While trapped inside our own houses for the past three months, the best option seemed to be to lose ourselves in the stories we love. When you’re staring at the same four walls all day and only venturing outside — mask firmly in place, tripping over yourself to stay six feet away from others at all times — for supply runs, television, movies, comics, and books are a great distraction. What better way to feel like you have some sort of control over your life and the world around you than to pretend, just for a few hours, that the real world doesn’t exist?
Instead, you can march through the Tatooine desert with R2-D2 and a particularly fussy C-3PO, hunker down in the Batmobile with the Dark Knight and your favorite Robin, or revel in a different kind of fear as Linda Blair spits up pea soup.
Losing ourselves in the fictional problems of fictional worlds felt appropriate, it felt right, it felt good under quarantine. Because, ultimately, there was little we could do about a microscopic virus beyond protect ourselves and others, be conscientious, wait it out, and dream of a day when we’d maybe have a vaccine and get back to “normal” — whatever that was. As the days and weeks and months passed, it became clear that “normal” was an ever-moving and ever-evolving target. Two years from now, “normal” could look very different from what it looked like two years ago.
And nothing has made that more clear than the events since May 25, when George Floyd was killed by a police officer while in police custody as three other officers stood by and did nothing. Much of the world watched in shock while others — people who know that the United States’ history of violent racism against Black people is nothing new and is, in fact, ground so deeply into the foundation of America that the two are impossible to separate — decided to do something.
For the first time in almost three months, America’s city streets came alive, this time with protesters demanding radical, institutional change and accountability for centuries of ongoing violence against Black Americans.
Since that moment, pretending the real world and its very real problems don’t exist is no longer an option.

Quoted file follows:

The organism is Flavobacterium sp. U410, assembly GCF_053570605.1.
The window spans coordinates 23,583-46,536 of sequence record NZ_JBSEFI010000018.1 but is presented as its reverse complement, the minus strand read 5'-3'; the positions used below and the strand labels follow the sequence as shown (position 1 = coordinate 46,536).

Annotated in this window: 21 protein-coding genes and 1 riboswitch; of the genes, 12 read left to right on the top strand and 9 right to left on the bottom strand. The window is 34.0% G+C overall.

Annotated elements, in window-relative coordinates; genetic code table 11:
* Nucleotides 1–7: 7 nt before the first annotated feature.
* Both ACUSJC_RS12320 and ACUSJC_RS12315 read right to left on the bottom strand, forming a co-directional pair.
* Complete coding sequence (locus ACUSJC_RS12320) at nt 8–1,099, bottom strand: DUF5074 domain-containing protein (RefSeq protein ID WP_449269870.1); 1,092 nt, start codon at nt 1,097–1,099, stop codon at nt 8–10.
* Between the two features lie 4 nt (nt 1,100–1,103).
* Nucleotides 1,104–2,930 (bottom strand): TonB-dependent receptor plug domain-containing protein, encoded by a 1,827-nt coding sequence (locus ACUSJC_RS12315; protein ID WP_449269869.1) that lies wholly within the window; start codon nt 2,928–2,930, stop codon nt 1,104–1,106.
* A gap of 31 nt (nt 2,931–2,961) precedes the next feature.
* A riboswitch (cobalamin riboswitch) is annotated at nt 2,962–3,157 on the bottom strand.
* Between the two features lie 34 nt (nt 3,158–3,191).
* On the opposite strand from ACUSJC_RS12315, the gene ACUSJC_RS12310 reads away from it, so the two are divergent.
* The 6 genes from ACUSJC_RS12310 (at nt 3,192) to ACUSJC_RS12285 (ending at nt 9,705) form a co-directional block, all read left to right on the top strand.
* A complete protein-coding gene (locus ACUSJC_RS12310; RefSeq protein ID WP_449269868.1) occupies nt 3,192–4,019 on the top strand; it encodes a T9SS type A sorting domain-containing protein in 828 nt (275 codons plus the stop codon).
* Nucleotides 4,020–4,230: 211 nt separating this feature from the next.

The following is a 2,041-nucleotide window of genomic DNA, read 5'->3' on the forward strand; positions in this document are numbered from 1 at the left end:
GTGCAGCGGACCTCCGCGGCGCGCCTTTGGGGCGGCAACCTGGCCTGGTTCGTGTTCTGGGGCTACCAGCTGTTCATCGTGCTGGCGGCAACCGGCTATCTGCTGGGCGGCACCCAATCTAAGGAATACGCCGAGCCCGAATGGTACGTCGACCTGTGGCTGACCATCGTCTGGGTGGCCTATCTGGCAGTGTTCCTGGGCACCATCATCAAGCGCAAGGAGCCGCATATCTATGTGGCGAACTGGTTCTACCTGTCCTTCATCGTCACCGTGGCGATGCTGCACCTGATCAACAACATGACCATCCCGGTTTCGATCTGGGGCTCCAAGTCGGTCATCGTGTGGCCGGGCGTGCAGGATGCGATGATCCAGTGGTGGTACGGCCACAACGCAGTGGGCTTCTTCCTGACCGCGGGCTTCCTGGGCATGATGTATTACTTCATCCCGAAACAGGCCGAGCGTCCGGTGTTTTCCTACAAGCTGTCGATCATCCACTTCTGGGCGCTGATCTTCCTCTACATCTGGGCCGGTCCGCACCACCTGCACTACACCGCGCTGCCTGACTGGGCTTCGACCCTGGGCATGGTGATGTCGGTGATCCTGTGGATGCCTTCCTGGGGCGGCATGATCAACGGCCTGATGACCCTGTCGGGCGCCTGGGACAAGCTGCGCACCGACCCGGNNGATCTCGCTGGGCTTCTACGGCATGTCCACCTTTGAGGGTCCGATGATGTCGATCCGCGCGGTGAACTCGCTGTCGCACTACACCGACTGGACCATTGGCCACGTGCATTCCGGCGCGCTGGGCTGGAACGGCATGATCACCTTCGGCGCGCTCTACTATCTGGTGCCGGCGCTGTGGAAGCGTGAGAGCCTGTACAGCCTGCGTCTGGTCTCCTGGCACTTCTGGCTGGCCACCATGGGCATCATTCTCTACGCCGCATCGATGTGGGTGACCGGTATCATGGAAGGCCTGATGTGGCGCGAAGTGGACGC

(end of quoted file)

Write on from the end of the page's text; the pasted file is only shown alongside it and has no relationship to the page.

That is not to say that the stories we love and grew up with are not important in their depiction of the world — because they are. The best fictional stories are the ones that take inspiration from the real world, that shift it just enough to make it an allegory rather than a history textbook, that use otherworldly storytelling as a way to make the painful palatable.
Ultimately, though, the stories and fictional universes we love are just that: fiction. Star Wars’ Empire is not real despite its inspirations being very real; George Lucas famously wrote Star Wars as an artistic protest against the United States’ role in the Vietnam War. Planet of the Apes was a grim warning about where humanity might be heading if it continued to destroy itself. Godzilla began his career of destruction as a metaphor for the horror of the atomic bomb. James Cameron made the villain in Terminator 2: Judgement Day a cop to make a point.
Genre — like all storytelling — takes the real world, shifts it into something else, and then presents it to an audience. A refracted reality in which cold hard truths are reframed through the fantastical. Sci-fi fans know these stories are ways of processing the real world because, more often than not, depicting even the most deplorable elements of humanity — hate, racism, bigotry, sexism, xenophobia, the list goes on — impresses on us a stark fact: that these prejudices exist. To deny that would be tantamount to giving them power. To face them would be to acknowledge the inviolable responsibility we have to remain vigilant against them.
If people don't see institutional racism at work, it's likely because it doesn't affect them — but everyone understands when the Bad Guy is the Bad Guy in a story. Good vs. evil is the bread and butter of science fiction, fantasy, horror, and superhero stories; they provide opportunities to peek, however briefly, through lenses you might not even know existed in the first place, to glimpse the terror and the oppression, the decay and the injustice.
But also to glimpse something else: a hopeful vision of a future — one that shows us where we can and should go.
Star Trek envisioned a utopia marked by a groundbreaking interracial kiss that far outdistanced the series’ 1960s milieu. Black Panther matter-of-factly depicted an era of fully realized Afrofuturism that melded technology and tradition. Wonder Woman upended the patriarchy with a warrior-protector whose purity of purpose and conviction defied gender lines. The Handmaid’s Tale forged a portrait of fortitude amid damning political times. The Battlestar Galactica reboot stared down the trauma of 9/11 and harnessed it into a searing space opera on war, terror, and attrition.
“I realized immediately that if you redid that show at that moment in time, it would have a whole different resonance for the audience… that’s a completely different show than it was in 1978,” Battlestar Galactica executive producer Ronald D. Moore said earlier this year. “And it was an opportunity to really comment on the time that we were in and talk about things that were current in American society and in the world.”
It’s OK to take time to remember what it is that brings you joy and to take care of your health on every level — physically, emotionally, mentally — but don’t forget that the messages of these stories you love are that we, as a society, have a responsibility to protect and stand up for each other. Genre has long served as a mirror that creators hold up to society — “Look at yourself.” “Look at who you choose to be.” “Look at the ways you choose to treat others.” — with the hope that, one day, we might like what we see. Average, everyday people can stand firm and change the world for the better. What do you want your part in that story to be?